We all know that genes influence how cells and tissues grow and develop, but new research has shed light on the importance of another factor: whether the environment around them is firm like Jell-O or fluid like honey. Researchers at the Wyss Institute for Biologically Inspired Engineering and Harvard University studied the growth patterns of clumps of human breast tissue in hydrogels of differing densities, and found that liquid-like environments caused the tissues to develop and organize themselves differently than more solid environments. This research has important implications for understanding how organs develop, and how cancers might grow differently based on the local microenvironment where they form. The research will be published on Thursday, Dec. 1 at 11:00am ET in Nature Materials.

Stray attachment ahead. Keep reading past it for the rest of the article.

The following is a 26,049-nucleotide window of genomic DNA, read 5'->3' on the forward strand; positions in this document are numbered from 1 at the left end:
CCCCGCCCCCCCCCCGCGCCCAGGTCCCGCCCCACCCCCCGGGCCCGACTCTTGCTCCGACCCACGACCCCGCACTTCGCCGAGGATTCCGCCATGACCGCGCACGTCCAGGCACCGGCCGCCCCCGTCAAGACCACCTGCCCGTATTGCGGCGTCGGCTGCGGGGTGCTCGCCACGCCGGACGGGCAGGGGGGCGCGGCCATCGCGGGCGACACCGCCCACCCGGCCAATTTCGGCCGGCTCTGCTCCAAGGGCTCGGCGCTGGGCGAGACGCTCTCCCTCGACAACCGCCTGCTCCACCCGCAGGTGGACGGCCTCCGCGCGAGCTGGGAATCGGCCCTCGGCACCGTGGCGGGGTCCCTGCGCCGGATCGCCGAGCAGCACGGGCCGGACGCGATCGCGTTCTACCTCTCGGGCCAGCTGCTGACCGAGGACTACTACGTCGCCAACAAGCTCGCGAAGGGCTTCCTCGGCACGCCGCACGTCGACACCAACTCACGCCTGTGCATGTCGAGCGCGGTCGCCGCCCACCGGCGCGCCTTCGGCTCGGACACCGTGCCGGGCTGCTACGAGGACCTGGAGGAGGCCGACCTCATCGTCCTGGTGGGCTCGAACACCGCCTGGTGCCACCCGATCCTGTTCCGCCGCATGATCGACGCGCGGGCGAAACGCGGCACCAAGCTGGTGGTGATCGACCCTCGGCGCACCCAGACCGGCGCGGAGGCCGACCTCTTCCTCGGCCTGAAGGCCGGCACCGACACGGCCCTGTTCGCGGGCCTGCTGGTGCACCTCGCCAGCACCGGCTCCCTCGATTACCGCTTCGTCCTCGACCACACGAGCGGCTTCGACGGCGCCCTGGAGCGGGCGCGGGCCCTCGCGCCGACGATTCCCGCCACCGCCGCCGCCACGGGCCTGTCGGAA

Method of Research
Subject of Research
Human tissue samples
Matrix viscoelasticity controls spatio-temporal tissue organization
Article Publication Date